Chorompotro’ was the most popular program hosted by M. R. Akhtar Mukul. Here, he used to describe the uncomfortable position of Pak army in a funny voice and made his dialogues in Old Dhaka dialect. Chorompotro was planned by Abdul Mannan. Another popular program “Jallader Darbar” was run by Kalyan Mitra where approaches of Yahya Khan, known in the programme as “Kella Fateh Khan” were described in a funny manner. “Bojro Kontho” was the programme where speeches of Bangabandhu Sheikh Mujibur Rahman were presented.

A group of young singers used to sing inspiring songs. Many poems and songs were written for this broadcasting. One of those songs Joy Bangla Banglar Joy (Victory of Bengal) was the signature tune of the radio. Many songs of Swadhin Bangla Betar Kendra like Purbo Digante Surjo Uthechhe, Ekti Phoolke Bachabo Bole, Salam Salam Hajar Salam of Gobinda Haldar, became immensely popular. Singers of the station raised funds singing their songs in different parts of West Bengal.

News broadcasts were made in Bengali, English and Urdu.  Secretary of the Swadhin Bangla Betar Convener Committee Kamal Lohani recalled, “For us at the radio, it was a psychological warfare so we could say things to boost up people’s morale…”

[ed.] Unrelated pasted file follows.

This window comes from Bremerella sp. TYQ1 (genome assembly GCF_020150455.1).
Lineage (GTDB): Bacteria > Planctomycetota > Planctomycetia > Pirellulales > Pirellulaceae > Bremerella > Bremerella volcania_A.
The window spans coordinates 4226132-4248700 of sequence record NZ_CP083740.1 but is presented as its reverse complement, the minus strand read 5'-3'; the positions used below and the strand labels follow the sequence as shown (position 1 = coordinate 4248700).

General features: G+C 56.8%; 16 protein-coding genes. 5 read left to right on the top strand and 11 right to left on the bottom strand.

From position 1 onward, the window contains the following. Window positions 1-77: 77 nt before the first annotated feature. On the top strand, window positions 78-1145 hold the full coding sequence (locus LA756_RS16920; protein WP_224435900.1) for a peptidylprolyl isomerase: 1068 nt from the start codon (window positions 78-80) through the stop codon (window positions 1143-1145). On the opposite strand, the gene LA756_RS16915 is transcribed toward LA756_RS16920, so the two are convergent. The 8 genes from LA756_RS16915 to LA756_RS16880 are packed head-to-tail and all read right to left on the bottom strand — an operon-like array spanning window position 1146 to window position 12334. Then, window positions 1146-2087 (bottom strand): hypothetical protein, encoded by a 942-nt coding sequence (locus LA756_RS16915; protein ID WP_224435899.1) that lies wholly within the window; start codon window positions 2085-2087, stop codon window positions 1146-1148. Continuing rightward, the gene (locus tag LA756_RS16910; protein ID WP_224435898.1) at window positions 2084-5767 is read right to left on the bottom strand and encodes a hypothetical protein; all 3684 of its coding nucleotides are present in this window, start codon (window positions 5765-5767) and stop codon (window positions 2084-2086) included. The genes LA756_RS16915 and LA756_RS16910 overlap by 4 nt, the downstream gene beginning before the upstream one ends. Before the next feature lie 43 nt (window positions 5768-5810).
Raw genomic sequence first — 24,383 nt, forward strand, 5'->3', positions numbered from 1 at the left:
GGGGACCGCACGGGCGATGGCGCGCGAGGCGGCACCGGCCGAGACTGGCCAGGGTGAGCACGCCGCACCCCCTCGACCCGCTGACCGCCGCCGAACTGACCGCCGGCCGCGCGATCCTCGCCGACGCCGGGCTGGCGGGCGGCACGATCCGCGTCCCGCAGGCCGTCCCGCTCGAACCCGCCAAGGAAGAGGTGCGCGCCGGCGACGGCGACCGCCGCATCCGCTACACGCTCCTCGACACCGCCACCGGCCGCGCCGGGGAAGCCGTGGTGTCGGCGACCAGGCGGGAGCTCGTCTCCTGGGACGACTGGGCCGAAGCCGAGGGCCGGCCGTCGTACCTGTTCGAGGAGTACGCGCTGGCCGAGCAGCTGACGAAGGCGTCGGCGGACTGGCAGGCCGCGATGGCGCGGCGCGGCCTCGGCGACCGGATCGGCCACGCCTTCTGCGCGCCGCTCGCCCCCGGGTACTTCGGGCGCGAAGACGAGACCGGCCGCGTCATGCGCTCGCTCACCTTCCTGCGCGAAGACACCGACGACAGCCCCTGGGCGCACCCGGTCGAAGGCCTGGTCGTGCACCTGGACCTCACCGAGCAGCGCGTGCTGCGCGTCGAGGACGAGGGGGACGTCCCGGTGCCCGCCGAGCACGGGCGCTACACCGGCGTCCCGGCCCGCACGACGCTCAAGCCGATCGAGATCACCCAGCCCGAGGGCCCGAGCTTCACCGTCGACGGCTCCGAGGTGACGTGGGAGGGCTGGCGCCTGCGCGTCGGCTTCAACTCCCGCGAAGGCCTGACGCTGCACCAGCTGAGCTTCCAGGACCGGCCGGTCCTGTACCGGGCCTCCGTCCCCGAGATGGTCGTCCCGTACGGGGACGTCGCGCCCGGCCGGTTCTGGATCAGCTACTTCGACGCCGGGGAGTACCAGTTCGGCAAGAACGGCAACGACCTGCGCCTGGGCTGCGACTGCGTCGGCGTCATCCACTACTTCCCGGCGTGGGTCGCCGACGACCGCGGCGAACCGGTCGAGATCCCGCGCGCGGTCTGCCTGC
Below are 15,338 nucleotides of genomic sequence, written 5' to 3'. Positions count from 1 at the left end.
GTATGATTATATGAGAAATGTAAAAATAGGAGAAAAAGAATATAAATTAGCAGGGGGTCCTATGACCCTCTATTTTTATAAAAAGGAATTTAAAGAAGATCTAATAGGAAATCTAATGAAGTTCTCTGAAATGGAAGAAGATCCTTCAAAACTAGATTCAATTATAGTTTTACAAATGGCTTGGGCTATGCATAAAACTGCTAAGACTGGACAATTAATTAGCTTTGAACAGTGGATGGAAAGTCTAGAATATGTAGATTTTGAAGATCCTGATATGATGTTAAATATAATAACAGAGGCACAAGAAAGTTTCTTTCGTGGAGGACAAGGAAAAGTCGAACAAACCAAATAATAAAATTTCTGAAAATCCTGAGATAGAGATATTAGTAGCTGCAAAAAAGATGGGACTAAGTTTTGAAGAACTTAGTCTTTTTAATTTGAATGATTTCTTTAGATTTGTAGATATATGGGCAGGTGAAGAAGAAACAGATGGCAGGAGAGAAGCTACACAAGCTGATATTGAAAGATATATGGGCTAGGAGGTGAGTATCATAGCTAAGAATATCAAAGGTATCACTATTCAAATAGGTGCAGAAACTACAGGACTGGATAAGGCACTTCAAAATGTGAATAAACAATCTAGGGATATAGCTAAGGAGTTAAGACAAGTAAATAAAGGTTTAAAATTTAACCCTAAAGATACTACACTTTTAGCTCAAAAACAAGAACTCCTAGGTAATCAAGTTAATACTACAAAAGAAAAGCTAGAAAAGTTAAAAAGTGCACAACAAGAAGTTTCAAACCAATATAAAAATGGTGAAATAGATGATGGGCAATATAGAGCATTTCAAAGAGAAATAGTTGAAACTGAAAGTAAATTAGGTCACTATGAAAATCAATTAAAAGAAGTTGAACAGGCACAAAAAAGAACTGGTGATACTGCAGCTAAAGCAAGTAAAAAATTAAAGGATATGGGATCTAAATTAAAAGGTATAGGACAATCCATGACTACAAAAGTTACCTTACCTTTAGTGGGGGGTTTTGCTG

Swadhin Bangla Betar Kendra (‘Free Bengal Radio Centre’) was the radio broadcasting centre of Bengali nationalist forces during the Bangladesh Liberation War in 1971. This station played a vital role in liberation struggle, broadcasting the Declaration of Independence and increasing mental state of Bangladeshis during the war. In 1971, radio was the only media reaching to the far ends of Bangladesh. It ran a propaganda campaign throughout the war.

Shadheen Bangla Betar Kendra reached its pinnacle during the liberation war being acclaimed as the stool pigeon of war news updates through ‘Chorom Potro’. In those days when radio was the only media reaching to the far ends of Bangladesh, Swadhin Bangla Betar Kendra eventually turned as the orator of the Bangladesh government in exile. It ran the nationalist campaign throughout the war in gearing up our freedom fighters’ moral and also mobilizing world opinion in favour of Bangladesh.

(Concluded)

Anwar A. Khan

Anwar A. Khan is an independent political analyst based in Dhaka, Bangladesh who writes on politics, political and human-centred figures, current and international affairs